In conversation, interlocutors routinely indicate whether something said or done has been processed and integrated. Such feedback includes backchannels such as ‘okay’ or ‘mhm’, the production of a next relevant turn, and repair initiation via clarification requests. Importantly, such feedback can be produced not only at sentence/turn boundaries, but also sub-sententially. In this paper, we extend an existing model of incremental semantic processing in dialogue, based around the Dynamic Syntax (DS) grammar framework, to provide a low-level, integrated account of backchannels, clarification requests and their responses; demonstrating that they can be accounted for as part of the core semantic structure-building mechanisms of the grammar, rather than via higher level pragmatic phenomena such as intention recognition, or treatment as an “unofficial” part of the conversation. The end result is an incremental model in which words, not turns, are seen as procedures for contextual update and backchannels serve to align participant semantic processing contexts and thus ease the production and interpretation of subsequent conversational actions. We also show how clarification requests and their following responses and repair can be modelled within the same DS framework, wherein the divergence and re-alignment effort in participants’ semantic processing drives conversations forward.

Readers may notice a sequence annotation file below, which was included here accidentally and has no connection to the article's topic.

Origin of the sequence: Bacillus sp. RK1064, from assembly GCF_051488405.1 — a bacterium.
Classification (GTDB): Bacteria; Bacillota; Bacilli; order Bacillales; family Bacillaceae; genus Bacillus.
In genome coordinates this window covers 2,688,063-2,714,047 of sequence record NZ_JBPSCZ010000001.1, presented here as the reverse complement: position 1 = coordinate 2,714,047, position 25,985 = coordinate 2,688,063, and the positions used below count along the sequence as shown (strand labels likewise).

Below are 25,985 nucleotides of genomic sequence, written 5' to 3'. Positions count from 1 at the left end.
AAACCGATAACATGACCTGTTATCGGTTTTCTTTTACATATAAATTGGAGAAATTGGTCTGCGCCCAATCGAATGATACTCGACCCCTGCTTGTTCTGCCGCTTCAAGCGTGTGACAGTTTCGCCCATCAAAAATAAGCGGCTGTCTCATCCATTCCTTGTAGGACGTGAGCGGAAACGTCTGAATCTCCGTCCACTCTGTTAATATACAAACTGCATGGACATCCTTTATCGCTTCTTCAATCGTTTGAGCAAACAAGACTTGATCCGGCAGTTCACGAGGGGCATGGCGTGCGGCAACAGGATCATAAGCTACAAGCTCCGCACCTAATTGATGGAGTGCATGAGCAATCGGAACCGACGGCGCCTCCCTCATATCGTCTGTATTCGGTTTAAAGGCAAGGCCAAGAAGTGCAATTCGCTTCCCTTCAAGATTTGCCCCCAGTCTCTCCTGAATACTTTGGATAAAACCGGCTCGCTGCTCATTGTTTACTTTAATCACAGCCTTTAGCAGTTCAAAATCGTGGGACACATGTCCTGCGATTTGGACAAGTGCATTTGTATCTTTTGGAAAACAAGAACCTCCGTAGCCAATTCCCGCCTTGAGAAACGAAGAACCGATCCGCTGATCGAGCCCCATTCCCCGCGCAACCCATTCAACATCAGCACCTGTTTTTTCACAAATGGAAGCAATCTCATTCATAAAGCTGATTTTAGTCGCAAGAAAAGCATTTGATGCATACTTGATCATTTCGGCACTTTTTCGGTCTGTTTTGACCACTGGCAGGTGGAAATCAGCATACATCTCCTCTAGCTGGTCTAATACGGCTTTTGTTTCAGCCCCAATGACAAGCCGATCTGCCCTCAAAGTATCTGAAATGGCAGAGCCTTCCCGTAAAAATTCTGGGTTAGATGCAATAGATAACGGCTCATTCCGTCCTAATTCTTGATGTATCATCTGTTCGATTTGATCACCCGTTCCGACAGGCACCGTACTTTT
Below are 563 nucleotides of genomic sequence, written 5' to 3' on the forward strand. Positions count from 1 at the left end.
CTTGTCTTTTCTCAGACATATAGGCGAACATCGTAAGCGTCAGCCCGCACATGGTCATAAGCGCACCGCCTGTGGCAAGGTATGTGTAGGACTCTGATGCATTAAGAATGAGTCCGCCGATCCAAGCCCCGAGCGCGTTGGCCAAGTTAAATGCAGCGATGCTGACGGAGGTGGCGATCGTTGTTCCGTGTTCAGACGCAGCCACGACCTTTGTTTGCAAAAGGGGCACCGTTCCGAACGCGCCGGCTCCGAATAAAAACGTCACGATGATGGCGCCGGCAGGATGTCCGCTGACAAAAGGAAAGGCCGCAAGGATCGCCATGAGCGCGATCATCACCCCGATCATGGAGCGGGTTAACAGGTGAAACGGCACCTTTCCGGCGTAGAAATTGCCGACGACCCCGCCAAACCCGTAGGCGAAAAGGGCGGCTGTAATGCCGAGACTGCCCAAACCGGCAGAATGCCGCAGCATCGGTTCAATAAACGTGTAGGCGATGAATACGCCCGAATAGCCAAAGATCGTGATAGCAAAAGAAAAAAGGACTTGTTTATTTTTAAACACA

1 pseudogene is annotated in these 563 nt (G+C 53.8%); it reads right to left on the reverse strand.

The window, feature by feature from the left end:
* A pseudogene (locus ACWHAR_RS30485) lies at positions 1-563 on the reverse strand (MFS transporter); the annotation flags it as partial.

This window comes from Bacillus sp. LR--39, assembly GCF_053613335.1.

|Title of host publication||Proceedings of the 11th International Conference on Computational Semantics|
|Publisher||Association for Computational Linguistics|
|Number of pages||11|
|Publication status||Published - Apr 2015|